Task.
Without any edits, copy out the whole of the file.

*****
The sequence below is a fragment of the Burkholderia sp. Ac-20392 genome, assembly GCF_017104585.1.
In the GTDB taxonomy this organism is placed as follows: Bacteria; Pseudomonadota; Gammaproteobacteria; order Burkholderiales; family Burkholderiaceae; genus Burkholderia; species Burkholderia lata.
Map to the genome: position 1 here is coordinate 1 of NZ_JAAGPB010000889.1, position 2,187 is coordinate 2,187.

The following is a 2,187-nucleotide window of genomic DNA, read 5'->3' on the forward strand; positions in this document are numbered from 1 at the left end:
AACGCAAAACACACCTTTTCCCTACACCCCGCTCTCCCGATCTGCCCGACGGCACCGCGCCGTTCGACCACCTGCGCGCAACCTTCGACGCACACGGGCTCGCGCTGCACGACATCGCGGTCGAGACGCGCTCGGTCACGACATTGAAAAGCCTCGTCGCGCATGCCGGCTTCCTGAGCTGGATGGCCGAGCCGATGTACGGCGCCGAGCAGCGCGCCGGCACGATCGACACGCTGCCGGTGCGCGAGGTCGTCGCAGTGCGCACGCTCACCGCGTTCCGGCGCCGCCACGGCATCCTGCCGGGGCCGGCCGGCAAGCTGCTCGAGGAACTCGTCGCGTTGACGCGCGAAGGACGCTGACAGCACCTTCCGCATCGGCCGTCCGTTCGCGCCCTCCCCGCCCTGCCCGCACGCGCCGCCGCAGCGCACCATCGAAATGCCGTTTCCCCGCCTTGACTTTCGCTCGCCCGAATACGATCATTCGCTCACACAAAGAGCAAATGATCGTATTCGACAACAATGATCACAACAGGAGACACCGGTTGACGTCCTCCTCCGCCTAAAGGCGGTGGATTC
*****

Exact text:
The sequence below is a fragment of the Burkholderia sp. Ac-20392 genome, assembly GCF_017104585.1.
In the GTDB taxonomy this organism is placed as follows: Bacteria; Pseudomonadota; Gammaproteobacteria; order Burkholderiales; family Burkholderiaceae; genus Burkholderia; species Burkholderia lata.
Map to the genome: position 1 here is coordinate 1 of NZ_JAAGPB010000889.1, position 2,187 is coordinate 2,187.

The following is a 2,187-nucleotide window of genomic DNA, read 5'->3' on the forward strand; positions in this document are numbered from 1 at the left end:
AACGCAAAACACACCTTTTCCCTACACCCCGCTCTCCCGATCTGCCCGACGGCACCGCGCCGTTCGACCACCTGCGCGCAACCTTCGACGCACACGGGCTCGCGCTGCACGACATCGCGGTCGAGACGCGCTCGGTCACGACATTGAAAAGCCTCGTCGCGCATGCCGGCTTCCTGAGCTGGATGGCCGAGCCGATGTACGGCGCCGAGCAGCGCGCCGGCACGATCGACACGCTGCCGGTGCGCGAGGTCGTCGCAGTGCGCACGCTCACCGCGTTCCGGCGCCGCCACGGCATCCTGCCGGGGCCGGCCGGCAAGCTGCTCGAGGAACTCGTCGCGTTGACGCGCGAAGGACGCTGACAGCACCTTCCGCATCGGCCGTCCGTTCGCGCCCTCCCCGCCCTGCCCGCACGCGCCGCCGCAGCGCACCATCGAAATGCCGTTTCCCCGCCTTGACTTTCGCTCGCCCGAATACGATCATTCGCTCACACAAAGAGCAAATGATCGTATTCGACAACAATGATCACAACAGGAGACACCGGTTGACGTCCTCCTCCGCCTAAAGGCGGTGGATTC